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Farad'n Corrino as portrayed by actor Jonathan Bruun

Prince Farad'n Corrino, also known by his pen name Harq al-Ada, was the son of Wensicia Corrino, and the grandson of the deposed Emperor Shaddam IV Corrino. He was best remembered as being the official scribe of the Atreides Empire, and the exclusive concubine to Padishah Empress Ghanima Atreides.

Upbringing Edit

Born to Count Dalak Kenola and Wencicia, one of Shaddam's daughters. When his father died in a ornithopter accident, his mother changed his name to Corrino.

By the time Farad'n had reached childhood House Corrino's rule over the Imperium had ended. He was raised on Salusa Secundus, the home of the dethroned House. His domineering and ambitious mother, intent on using her talented son to reclaim the Golden Lion Throne, pushed him hard in his education. By the time he had reached adolescence, Farad'n's relationship with Wensicia was strained and difficult.

Farad'n's upbringing involved training in Sardaukar ways. His principal instructor was Tyekanik, a Sardaukar Bashar. The Sardaukar hoped that Farad'n would be the one to restore them to glory, despite his tendency for bookishness and philosophical introspection. Indeed for most of his adolescence and young adulthood, Farad'n had preferred to spend most of his time on his own hobbies and personal pursuits. He studied law and government, as well as philosophy. He studied Atreides law closely, in the hopes of learning how they managed to defeat the Corrinos.

Farad'n was also trained briefly in the Bene Gesserit ways by the Lady Jessica. It appeared that Jessica managed to reach the young man and develop his potential in ways his own mother had not. Jessica's mode of teaching helped to draw contrasts with his mother, whom Farad'n increasingly saw as a hindrance to his ascendancy to statesmanship, and not an advantage. Jessica's teachings allowed Farad'n to conclude that his mother's schemes to ascend him to the imperial throne were ham-fisted, clumsy, short-sighted and distasteful. This is evidenced by his expression of anger and disgust when learning of his mother's plot to kill the Atreides twins Leto II Atreides and Ghanima using Laza tigers.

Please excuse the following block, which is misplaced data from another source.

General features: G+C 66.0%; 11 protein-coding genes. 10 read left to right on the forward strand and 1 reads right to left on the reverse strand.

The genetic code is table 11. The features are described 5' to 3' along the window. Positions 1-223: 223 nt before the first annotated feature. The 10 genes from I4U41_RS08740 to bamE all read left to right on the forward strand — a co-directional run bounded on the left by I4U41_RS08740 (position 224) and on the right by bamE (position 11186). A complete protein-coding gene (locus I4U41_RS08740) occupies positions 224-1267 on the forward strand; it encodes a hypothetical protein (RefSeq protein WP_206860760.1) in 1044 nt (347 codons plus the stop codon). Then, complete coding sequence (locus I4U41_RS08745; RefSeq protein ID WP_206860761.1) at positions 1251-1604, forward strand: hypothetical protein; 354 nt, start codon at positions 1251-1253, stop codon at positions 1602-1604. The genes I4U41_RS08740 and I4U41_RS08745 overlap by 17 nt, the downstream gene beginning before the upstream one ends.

Role in the Atreides Empire Edit

Despite his mother's best efforts, Farad'n possessed none of the ambition, vindictiveness or desire for vengeance inherent in his mother. As a result, he refused to cooperate with her plans, and had her banished to an isolated area of Salusa Secundus. Consequently, through the Lady Jessica's teachings in the Bene Gesserit ways Farad'n found himself an integral part of Leto II's Golden Path. He was designated the exclusive concubine of Ghanima, so that both noble bloodlines could be merged to seed future generations, and so that the obedience of the Sardaukar, who remained loyal to House Corrino, could be assured.

Farad'n became the official scribe of the Atreides Empire, writing under the pen name given to him by Leto, Harq al-Ada, meaning 'the one who changes customs' in Arabic.

In 10278 AG, Farad'n and Ghanima discovered Harq al-Harba on Arrakis and remained his patrons for 30 years.

AuthorshipEdit

Admirers of the Royal Scribe have attributed various other Atreidean works to him, and the most liberal adherents of the theory credit him with (besides al-Harba's plays) Pander Oulson's St. Alia: Huntress of a Billion Worlds, Duncan Idaho's The Ghola Speaks and The Hayt Chronicle, and all the works of Princess Irulan; to this considerable total, Cybele Harik (The Prince/The Playwright) adds the authorized translation in Fremen of the O.C.B. and even Stilgar's Chronicle.

Kurt Zhuurazh asserted, in his Al-Ada and al-Harba (10635 AG) that Farad'n Corrino was the true author of the plays of Harq al-Harba. Supporters of this theory say that writing openly for the theater, they claim, was beneath the dignity of a nobleman and statesman, and knowledge of his authorship would have lowered his prestige at Court. However this seems like selective thinking since Duke Mintor Atreides, performed publicly many times in the bullring and, in fact, died there; Feyd-Rautha killed over a hundred slaves in public gladiatorial contests, many of them while he was na-Baron, and often with members of the Royal House in attendance.

The most original evidence was produced in Izhnaikas Bauf's The Great Cryptogram (10647 AG). Bauf discovered what he named the Plowing Cipher in the play Carthage which spelled the name "Farad'n Corrino".

Behind the Scenes Edit

Farad'n Corrino was portrayed by actor Jonathan Bruun in the 2003 Sci-Fi Channel miniseries Children of Dune.

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